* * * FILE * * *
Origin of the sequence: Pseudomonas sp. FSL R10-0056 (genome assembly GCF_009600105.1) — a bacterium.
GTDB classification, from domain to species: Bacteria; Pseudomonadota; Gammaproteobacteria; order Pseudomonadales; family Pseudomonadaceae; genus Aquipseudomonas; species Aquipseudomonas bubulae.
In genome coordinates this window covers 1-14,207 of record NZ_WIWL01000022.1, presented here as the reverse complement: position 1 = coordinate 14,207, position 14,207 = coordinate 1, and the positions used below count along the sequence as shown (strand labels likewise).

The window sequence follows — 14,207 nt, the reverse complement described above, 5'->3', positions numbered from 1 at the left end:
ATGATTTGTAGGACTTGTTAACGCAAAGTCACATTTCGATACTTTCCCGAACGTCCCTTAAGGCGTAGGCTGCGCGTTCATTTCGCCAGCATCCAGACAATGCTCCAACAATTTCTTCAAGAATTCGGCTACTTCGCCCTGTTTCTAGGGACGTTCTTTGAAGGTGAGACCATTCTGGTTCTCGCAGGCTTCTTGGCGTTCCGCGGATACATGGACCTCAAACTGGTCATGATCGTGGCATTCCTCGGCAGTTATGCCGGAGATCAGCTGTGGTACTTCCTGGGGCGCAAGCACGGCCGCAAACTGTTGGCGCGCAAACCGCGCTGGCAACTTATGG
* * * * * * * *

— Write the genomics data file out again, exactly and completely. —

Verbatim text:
Origin of the sequence: Pseudomonas sp. FSL R10-0056 (genome assembly GCF_009600105.1) — a bacterium.
GTDB classification, from domain to species: Bacteria; Pseudomonadota; Gammaproteobacteria; order Pseudomonadales; family Pseudomonadaceae; genus Aquipseudomonas; species Aquipseudomonas bubulae.
In genome coordinates this window covers 1-14,207 of record NZ_WIWL01000022.1, presented here as the reverse complement: position 1 = coordinate 14,207, position 14,207 = coordinate 1, and the positions used below count along the sequence as shown (strand labels likewise).

The window sequence follows — 14,207 nt, the reverse complement described above, 5'->3', positions numbered from 1 at the left end:
ATGATTTGTAGGACTTGTTAACGCAAAGTCACATTTCGATACTTTCCCGAACGTCCCTTAAGGCGTAGGCTGCGCGTTCATTTCGCCAGCATCCAGACAATGCTCCAACAATTTCTTCAAGAATTCGGCTACTTCGCCCTGTTTCTAGGGACGTTCTTTGAAGGTGAGACCATTCTGGTTCTCGCAGGCTTCTTGGCGTTCCGCGGATACATGGACCTCAAACTGGTCATGATCGTGGCATTCCTCGGCAGTTATGCCGGAGATCAGCTGTGGTACTTCCTGGGGCGCAAGCACGGCCGCAAACTGTTGGCGCGCAAACCGCGCTGGCAACTTATGG